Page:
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EID Odio CD, Marciano BE, Galgiani JN, Holland SM. Risk Factors for Disseminated Coccidioidomycosis, United States. Emerg Infect Dis. 2017;23(2):311. https://dx.doi.org/10.3201/eid2302.160505
AMA Odio CD, Marciano BE, Galgiani JN, et al. Risk Factors for Disseminated Coccidioidomycosis, United States. Emerging Infectious Diseases. 2017;23(2):311. doi:10.3201/eid2302.160505.
APA Odio, C. D., Marciano, B. E., Galgiani, J. N., & Holland, S. M. (2017). Risk Factors for Disseminated Coccidioidomycosis, United States. Emerging Infectious Diseases, 23(2), 311. https://dx.doi.org/10.3201/eid2302.160505.
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Volume 23, Number 1—January 2017

image of the 'Thumbnail' version of the Volume 23, Number 1—January 2017 cover of the CDC's EID journal
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Epidemiology of Hospitalizations Associated with Invasive Candidiasis, United States, 2002–2012 PDF Version [PDF - 1.77 MB - 7 pages]
S. Strollo et al.
View Summary

Highest hospitalization rates were for men ≥65 years of age, and rates decreased during 2005−2012.

    View Abstract

Invasive candidiasis is a major nosocomial fungal disease in the United States associated with high rates of illness and death. We analyzed inpatient hospitalization records from the Healthcare Cost and Utilization Project to estimate incidence of invasive candidiasis–associated hospitalizations in the United States. We extracted data for 33 states for 2002–2012 by using codes from the International Classification of Diseases, 9th Revision, Clinical Modification, for invasive candidiasis; we excluded neonatal cases. The overall age-adjusted average annual rate was 5.3 hospitalizations/100,000 population. Highest risk was for adults >65 years of age, particularly men. Median length of hospitalization was 21 days; 22% of patients died during hospitalization. Median unadjusted associated cost for inpatient care was $46,684. Age-adjusted annual rates decreased during 2005–2012 for men (annual change –3.9%) and women (annual change –4.5%) and across nearly all age groups. We report a high mortality rate and decreasing incidence of hospitalizations for this disease.

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EID Strollo S, Lionakis MS, Adjemian J, Steiner CA, Prevots D. Epidemiology of Hospitalizations Associated with Invasive Candidiasis, United States, 2002–2012. Emerg Infect Dis. 2017;23(1):7-13. https://dx.doi.org/10.3201/eid2301.161198
AMA Strollo S, Lionakis MS, Adjemian J, et al. Epidemiology of Hospitalizations Associated with Invasive Candidiasis, United States, 2002–2012. Emerging Infectious Diseases. 2017;23(1):7-13. doi:10.3201/eid2301.161198.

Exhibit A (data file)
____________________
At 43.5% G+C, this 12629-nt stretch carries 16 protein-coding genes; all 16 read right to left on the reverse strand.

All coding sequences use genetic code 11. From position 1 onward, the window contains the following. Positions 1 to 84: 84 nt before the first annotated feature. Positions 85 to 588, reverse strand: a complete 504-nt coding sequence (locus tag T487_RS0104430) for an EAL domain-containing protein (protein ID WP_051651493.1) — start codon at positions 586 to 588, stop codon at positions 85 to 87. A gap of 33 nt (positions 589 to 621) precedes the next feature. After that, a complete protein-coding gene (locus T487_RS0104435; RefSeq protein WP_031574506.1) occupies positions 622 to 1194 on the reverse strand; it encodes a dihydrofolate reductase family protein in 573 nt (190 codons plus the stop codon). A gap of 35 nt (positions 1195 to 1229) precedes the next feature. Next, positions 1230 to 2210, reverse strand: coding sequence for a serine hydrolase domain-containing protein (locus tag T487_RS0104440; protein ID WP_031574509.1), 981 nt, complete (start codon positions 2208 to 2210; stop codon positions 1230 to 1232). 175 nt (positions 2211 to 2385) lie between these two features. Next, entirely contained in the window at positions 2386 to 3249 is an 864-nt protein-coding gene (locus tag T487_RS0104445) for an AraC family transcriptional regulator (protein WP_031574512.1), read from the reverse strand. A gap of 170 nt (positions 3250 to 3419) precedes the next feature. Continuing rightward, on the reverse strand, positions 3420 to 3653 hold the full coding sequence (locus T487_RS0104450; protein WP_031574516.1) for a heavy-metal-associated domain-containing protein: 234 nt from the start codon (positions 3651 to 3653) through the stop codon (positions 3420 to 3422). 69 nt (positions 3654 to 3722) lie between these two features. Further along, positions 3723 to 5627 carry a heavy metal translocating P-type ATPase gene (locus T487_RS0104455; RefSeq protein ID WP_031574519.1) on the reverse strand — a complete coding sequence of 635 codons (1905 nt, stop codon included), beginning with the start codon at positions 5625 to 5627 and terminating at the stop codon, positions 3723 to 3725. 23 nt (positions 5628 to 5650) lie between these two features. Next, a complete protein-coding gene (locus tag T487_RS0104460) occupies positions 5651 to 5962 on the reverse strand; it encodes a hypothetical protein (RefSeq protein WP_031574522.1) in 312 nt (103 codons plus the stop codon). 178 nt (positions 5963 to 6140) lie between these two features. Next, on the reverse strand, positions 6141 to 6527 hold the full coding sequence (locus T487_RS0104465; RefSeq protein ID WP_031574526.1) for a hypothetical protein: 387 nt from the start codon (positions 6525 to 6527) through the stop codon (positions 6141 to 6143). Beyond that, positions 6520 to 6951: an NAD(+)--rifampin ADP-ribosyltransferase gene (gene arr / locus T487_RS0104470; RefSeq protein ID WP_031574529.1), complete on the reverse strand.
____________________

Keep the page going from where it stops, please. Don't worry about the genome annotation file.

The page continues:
APA Strollo, S., Lionakis, M. S., Adjemian, J., Steiner, C. A., & Prevots, D. (2017). Epidemiology of Hospitalizations Associated with Invasive Candidiasis, United States, 2002–2012. Emerging Infectious Diseases, 23(1), 7-13. https://dx.doi.org/10.3201/eid2301.161198.
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Analysis of Anthrax Immune Globulin Intravenous with Antimicrobial Treatment in Injection Drug Users, Scotland, 2009–2010 PDF Version [PDF - 956 KB - 10 pages]
X. Cui et al.
View Summary

Differences between recipients and nonrecipients and the small number of higher risk patients confounded assessment.

    View Abstract

We studied anthrax immune globulin intravenous (AIG-IV) use from a 2009–2010 outbreak of Bacillus anthracis soft tissue infection in injection drug users in Scotland, UK, and we compared findings from 15 AIG-IV recipients with findings from 28 nonrecipients. Death rates did not differ significantly between recipients and nonrecipients (33% vs. 21%). However, whereas only 8 (27%) of 30 patients at low risk for death (admission sequential organ failure assessment score of 0–5) received AIG-IV, 7 (54%) of the 13 patients at high risk for death (sequential organ failure assessment score of 6–11) received treatment. AIG-IV recipients had surgery more often and, among survivors, had longer hospital stays than did nonrecipients. AIG-IV recipients were sicker than nonrecipients. This difference and the small number of higher risk patients confound assessment of AIG-IV effectiveness in this outbreak.

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EID Cui X, Nolen LD, Sun J, Booth M, Donaldson L, Quinn CP, et al. Analysis of Anthrax Immune Globulin Intravenous with Antimicrobial Treatment in Injection Drug Users, Scotland, 2009–2010. Emerg Infect Dis. 2017;23(1):56-65. https://dx.doi.org/10.3201/eid2301.160608
AMA Cui X, Nolen LD, Sun J, et al. Analysis of Anthrax Immune Globulin Intravenous with Antimicrobial Treatment in Injection Drug Users, Scotland, 2009–2010. Emerging Infectious Diseases. 2017;23(1):56-65. doi:10.3201/eid2301.160608.
APA Cui, X., Nolen, L. D., Sun, J., Booth, M., Donaldson, L., Quinn, C. P....Eichacker, P. Q. (2017). Analysis of Anthrax Immune Globulin Intravenous with Antimicrobial Treatment in Injection Drug Users, Scotland, 2009–2010. Emerging Infectious Diseases, 23(1), 56-65. https://dx.doi.org/10.3201/eid2301.160608.